Another way to increase marks in GS-4 is to spend time in contemplation. I used to take bullet points from the syllabus and think over them. I used to note down whatever used to come to my mind. The focus was on building ethics specific material. For example, there are over-lapping topics of GS-2 and GS-4 like Citizen Charter. The method of covering these topics has to be different for different topics. Here I present the different notes for the same topic but for different papers.
For good material that can help your answer I would strongly recommend reading the 2nd ARC Report on Ethics in Governance. It is a well-written report that has many good examples and innovative expressions. For example, corruption is very succinctly defined as monopoly plus discretion minus accountability. This was my introduction to this question in the mains.

EVERNOTE Ethical Terms:

http://www.evernote.com/l/AP7wlMGP3pFBTb0qNOQ5Hbwy-MPf3c1nt4U/

Ethical Concept Framework:

http://www.evernote.com/l/AP7MVufbWw1EmYdU8UhjknGn3Rpu3LLQLXA/
About ForumIAS and its role in my selection Civil Service preparation is usually a torturous process often time taking, effort and testing one’s patience to its limits. If someone tells you that he/she enjoyed the process, ask them to write prelims again and their facial expression will tell you all about their “enjoyment”. The whole examination process makes you a theist, drives you insane & back, pushes you to the very edge among other things. In endeavors like these it is always better to have people who are going through the process to interact and talk out things.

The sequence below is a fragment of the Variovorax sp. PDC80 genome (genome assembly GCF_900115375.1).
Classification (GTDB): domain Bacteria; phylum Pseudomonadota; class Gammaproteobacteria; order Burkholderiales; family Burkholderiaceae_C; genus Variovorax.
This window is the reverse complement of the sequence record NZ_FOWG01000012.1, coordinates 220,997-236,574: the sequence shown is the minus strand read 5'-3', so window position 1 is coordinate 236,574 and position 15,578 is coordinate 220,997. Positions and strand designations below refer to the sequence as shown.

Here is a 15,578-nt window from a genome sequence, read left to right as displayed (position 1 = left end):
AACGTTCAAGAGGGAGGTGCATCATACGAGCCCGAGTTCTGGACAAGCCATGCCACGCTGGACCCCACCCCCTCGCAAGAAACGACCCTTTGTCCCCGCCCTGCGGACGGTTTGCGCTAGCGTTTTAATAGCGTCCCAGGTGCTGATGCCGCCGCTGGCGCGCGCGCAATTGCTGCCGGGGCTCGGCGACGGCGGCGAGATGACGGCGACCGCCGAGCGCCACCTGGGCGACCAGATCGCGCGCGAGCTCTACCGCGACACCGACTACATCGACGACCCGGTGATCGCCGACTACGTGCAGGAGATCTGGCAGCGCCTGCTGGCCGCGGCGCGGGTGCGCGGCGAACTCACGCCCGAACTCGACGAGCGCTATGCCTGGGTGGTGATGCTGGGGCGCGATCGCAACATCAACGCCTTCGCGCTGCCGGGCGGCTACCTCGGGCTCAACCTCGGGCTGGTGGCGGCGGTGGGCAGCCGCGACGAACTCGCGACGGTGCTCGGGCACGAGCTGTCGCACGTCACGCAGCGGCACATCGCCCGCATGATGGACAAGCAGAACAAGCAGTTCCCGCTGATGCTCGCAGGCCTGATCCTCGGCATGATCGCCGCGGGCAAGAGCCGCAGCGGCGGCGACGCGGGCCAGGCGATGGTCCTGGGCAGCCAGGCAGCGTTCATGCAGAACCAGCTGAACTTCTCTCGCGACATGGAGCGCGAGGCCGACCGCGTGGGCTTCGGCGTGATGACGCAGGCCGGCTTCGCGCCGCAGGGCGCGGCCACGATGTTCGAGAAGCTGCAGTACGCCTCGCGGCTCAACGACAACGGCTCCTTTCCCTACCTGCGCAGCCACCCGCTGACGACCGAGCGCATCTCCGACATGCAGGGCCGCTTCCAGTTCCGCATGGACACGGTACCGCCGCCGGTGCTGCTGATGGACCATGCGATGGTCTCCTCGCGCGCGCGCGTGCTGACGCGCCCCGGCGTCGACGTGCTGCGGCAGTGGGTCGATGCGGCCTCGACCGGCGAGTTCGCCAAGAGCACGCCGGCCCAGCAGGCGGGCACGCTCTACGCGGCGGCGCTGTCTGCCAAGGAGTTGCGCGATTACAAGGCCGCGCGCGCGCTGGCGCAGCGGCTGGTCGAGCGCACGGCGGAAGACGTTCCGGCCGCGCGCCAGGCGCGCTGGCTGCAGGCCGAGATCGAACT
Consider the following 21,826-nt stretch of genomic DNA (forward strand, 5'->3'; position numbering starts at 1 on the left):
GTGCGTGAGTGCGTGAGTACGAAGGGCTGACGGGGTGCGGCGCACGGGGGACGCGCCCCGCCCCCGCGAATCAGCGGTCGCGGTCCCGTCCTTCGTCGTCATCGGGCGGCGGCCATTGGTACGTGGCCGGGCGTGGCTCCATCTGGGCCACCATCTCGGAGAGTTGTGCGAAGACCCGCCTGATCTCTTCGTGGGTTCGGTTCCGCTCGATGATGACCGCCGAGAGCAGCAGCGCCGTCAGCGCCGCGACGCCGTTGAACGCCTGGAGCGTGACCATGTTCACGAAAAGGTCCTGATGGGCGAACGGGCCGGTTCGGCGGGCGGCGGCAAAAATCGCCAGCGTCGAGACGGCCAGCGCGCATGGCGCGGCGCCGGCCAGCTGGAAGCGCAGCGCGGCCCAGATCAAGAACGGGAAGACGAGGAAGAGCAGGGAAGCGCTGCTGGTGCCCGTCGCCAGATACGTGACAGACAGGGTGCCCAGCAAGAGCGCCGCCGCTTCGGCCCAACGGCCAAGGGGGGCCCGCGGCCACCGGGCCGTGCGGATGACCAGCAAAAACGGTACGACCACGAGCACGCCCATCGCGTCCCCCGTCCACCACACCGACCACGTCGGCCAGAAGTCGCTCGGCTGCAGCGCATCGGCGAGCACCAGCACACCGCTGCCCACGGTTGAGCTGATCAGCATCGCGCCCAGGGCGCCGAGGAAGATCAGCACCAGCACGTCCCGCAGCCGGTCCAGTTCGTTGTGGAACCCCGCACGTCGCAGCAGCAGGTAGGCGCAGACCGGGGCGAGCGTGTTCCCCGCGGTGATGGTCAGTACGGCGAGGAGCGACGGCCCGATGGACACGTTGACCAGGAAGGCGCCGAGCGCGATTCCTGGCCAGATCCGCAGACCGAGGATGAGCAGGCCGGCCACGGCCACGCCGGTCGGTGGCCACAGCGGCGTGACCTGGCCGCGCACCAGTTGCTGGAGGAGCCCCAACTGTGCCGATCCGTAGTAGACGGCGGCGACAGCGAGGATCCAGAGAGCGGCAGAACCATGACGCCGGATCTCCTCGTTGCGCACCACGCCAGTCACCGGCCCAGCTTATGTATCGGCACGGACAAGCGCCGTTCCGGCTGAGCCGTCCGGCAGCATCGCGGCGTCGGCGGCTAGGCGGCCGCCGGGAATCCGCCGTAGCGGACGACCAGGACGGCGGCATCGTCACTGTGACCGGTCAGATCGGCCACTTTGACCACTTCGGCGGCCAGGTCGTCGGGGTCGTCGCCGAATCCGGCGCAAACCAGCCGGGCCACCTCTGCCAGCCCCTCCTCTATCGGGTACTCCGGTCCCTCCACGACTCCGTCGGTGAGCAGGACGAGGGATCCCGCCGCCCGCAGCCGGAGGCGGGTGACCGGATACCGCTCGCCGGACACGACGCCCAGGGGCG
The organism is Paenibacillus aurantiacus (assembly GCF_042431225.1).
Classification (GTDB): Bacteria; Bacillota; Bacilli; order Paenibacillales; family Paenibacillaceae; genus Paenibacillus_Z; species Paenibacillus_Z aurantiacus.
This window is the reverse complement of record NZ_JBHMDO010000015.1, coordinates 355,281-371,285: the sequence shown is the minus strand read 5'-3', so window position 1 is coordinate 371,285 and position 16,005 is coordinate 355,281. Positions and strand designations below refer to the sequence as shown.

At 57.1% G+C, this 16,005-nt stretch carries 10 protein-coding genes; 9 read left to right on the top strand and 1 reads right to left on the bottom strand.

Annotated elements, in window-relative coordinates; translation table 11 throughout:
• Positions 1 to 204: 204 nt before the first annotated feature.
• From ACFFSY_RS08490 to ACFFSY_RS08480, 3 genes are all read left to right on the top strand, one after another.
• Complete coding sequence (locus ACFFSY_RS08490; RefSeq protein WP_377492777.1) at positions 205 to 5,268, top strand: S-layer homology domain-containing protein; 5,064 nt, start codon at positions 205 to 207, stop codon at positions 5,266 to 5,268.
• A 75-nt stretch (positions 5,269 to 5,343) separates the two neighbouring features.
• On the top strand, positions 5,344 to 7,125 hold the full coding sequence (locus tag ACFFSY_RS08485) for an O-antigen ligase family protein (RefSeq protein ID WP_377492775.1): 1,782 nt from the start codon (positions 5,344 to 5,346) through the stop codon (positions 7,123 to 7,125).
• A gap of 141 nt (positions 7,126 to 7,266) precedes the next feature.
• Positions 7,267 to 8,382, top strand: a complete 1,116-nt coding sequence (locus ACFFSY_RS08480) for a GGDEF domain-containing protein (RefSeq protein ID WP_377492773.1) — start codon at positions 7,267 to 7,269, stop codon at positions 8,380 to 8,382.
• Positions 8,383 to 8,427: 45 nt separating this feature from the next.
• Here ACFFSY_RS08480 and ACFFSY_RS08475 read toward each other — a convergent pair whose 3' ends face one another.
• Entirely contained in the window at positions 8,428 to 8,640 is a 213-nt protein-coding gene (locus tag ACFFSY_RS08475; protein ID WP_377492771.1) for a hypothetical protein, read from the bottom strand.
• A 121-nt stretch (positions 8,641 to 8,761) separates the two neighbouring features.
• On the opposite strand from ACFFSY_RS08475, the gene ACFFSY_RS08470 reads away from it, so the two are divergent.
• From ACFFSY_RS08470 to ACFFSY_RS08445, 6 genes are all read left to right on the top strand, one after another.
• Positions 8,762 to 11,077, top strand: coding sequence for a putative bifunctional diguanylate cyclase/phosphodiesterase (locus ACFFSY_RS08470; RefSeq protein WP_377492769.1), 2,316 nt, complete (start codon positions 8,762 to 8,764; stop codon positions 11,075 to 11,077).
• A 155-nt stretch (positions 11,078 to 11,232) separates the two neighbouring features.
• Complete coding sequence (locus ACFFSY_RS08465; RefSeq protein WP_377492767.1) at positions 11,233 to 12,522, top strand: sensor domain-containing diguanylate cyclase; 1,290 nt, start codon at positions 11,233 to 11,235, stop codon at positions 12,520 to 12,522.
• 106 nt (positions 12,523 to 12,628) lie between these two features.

This forum has been among the best things that I came across in the course of my four years long preparations. The most significant role that forum played was to give a platform that allowed aspirants to come together and share their problems. I was a silent member (username: louislitt) on this forum. I found great support in reading various posts by others regarding their own problems. Not that I gloated on other’s problems or drew sadistic joy from reading them. Just that I was reticent in sharing my own problems. But the very knowledge of the fact that people in the process are going through the same and all this is very normal was something that helped me trudge through the process.